Microsoft Corp. said it sold 100 million licenses for its latest operating system and it will introduce an update to the company's flagship product in time for the year-end holiday shopping season.
The number of Windows 8 sales since the software's debut in October is in the "general ballpark" with the previous version during a similar period, Tami Reller, chief financial officer of Microsoft's Windows division, said in an interview last week.
Microsoft completely overhauled Windows to make it more appealing to users amid a shift to mobile, touch-based computing. Still, Windows 8 has failed to reignite the ailing personal-computer market.
PC shipments plummeted by their largest margin on record in the latest quarter, according to market-research firm IDC. Bob O'Donnell, an analyst at IDC, questioned whether the 100 million milestone accurately reflects the number of operating systems in use.
"I don't know what that license number means," O'Donnell, who is based in San Mateo, Calif., said in an interview. "Talk to the PC guys and ask how they're doing. I talk to them, and I'm not getting anything like that from them."
Reller declined to say how many of Microsoft's Surface tablets have been sold or give the total number of devices, including those made by other manufacturers, that are running Windows. Surface is the first computing device designed and sold by Microsoft as it challenges Apple Inc.'s iPad and other tablets.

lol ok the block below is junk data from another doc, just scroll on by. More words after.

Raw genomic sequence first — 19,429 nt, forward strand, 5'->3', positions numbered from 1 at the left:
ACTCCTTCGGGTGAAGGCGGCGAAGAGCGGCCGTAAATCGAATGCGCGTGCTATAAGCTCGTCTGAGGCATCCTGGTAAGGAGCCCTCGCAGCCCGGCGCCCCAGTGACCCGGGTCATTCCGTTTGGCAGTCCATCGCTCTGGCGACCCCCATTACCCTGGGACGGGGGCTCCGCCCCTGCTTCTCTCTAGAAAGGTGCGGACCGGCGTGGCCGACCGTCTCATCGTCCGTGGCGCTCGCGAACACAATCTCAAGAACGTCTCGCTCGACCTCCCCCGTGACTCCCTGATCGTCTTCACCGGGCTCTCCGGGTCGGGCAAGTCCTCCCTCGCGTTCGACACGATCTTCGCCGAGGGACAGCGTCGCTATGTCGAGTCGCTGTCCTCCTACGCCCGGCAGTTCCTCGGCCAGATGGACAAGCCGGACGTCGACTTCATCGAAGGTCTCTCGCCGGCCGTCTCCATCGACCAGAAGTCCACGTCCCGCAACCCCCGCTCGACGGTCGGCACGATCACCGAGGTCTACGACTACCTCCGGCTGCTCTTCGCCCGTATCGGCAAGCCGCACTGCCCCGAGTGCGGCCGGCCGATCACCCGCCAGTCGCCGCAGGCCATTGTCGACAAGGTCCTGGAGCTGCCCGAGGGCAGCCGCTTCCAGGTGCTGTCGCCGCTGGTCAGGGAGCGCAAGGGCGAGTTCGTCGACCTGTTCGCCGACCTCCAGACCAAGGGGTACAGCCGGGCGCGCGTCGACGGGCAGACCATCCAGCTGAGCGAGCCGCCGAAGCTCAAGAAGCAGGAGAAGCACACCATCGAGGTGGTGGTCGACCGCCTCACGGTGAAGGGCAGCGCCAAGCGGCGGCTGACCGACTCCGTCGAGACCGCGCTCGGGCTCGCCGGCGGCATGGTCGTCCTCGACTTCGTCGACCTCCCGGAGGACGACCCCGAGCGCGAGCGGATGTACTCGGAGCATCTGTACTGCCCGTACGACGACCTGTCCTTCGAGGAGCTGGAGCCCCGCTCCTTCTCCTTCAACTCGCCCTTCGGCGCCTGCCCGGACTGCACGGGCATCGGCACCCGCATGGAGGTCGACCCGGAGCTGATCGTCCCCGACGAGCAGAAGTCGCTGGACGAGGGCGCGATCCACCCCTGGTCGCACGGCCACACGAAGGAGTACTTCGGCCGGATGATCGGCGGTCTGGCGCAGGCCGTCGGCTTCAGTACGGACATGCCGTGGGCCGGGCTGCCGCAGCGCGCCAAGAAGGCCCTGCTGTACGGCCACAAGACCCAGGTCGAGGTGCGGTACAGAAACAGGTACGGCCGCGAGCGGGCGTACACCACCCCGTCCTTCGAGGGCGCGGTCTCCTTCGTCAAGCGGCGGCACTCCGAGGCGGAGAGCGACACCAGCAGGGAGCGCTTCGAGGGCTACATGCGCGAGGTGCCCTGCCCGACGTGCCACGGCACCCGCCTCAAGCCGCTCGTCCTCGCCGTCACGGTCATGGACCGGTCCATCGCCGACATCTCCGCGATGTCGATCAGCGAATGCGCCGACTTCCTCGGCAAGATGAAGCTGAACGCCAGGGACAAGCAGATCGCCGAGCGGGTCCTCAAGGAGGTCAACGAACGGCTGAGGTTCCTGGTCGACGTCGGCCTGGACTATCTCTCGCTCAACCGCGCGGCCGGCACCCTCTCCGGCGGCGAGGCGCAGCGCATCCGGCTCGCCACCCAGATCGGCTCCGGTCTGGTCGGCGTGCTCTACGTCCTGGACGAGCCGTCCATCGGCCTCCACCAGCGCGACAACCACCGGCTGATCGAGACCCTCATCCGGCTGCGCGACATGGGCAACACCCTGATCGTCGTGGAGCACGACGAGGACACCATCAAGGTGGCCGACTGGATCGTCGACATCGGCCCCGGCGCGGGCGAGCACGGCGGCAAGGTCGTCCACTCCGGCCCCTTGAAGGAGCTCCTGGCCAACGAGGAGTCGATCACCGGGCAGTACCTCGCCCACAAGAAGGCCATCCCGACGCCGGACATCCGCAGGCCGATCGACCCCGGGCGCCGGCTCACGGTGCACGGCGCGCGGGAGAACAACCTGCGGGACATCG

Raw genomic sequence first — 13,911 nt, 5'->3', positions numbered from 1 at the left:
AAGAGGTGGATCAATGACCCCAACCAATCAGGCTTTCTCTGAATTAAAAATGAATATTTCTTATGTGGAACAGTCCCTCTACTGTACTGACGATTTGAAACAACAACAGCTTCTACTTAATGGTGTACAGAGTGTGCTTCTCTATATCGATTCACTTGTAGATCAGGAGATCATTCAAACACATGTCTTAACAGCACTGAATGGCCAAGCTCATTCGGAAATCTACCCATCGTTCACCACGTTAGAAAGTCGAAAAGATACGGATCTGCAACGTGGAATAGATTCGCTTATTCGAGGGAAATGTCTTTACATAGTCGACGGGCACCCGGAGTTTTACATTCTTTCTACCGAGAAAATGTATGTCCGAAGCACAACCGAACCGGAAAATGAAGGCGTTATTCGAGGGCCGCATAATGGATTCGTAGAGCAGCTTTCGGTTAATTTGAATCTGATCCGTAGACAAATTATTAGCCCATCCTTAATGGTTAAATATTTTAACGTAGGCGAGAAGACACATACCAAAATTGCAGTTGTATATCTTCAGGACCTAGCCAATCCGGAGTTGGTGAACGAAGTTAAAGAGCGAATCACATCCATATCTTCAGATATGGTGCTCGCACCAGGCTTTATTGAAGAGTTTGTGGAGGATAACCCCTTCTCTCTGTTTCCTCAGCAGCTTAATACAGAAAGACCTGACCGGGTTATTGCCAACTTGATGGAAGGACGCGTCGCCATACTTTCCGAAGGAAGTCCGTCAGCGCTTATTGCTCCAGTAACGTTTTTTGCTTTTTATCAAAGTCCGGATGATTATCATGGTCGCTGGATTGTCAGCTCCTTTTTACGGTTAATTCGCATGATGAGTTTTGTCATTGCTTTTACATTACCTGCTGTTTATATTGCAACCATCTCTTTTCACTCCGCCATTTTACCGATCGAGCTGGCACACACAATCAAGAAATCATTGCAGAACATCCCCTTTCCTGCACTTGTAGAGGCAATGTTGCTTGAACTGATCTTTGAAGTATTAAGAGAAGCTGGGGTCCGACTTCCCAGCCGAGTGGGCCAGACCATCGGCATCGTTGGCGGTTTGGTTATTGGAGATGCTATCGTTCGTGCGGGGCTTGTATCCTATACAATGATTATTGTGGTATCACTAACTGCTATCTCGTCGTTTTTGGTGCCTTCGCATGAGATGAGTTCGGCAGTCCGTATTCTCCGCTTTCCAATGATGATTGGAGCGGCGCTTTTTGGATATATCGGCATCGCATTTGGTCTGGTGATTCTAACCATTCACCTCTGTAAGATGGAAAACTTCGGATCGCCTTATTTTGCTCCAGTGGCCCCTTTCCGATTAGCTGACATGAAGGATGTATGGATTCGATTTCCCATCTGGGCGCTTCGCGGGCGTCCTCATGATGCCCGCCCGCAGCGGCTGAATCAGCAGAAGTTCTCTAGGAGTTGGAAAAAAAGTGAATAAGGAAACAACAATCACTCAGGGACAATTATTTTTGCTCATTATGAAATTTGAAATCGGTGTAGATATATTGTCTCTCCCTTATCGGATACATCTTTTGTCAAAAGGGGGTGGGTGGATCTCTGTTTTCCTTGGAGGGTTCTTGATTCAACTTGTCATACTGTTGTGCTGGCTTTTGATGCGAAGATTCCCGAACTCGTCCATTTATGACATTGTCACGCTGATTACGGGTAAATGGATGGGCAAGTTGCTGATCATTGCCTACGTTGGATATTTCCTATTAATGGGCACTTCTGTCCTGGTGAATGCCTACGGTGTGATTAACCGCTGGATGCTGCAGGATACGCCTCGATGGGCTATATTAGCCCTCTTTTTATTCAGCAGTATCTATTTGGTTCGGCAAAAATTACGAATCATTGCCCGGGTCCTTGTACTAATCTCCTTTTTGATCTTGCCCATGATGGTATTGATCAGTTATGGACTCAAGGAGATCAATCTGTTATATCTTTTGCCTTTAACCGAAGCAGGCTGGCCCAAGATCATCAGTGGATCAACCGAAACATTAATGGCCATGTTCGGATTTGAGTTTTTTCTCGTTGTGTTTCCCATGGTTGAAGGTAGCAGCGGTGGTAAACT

During the first quarter Microsoft shipped just 900,000 Surfaces, IDC said last week.
Customer response to Surface's software and applications has been "less positive" than the reaction to the tablet, Reller said. The company has fixed Surface's email program and has made other applications easier to use, and it is trying to attract more top third-party programs.
The next update to Windows, code-named Blue, will be released later this year, Reller said. Microsoft will begin talking about Blue's features in the next several weeks and will address customer demands to restore design features such as the Windows Start button and Start menu, Reller said.
While the Blue upgrade will restore the Start button, it won't restore the menu, tech-and-culture website Verge reported last month.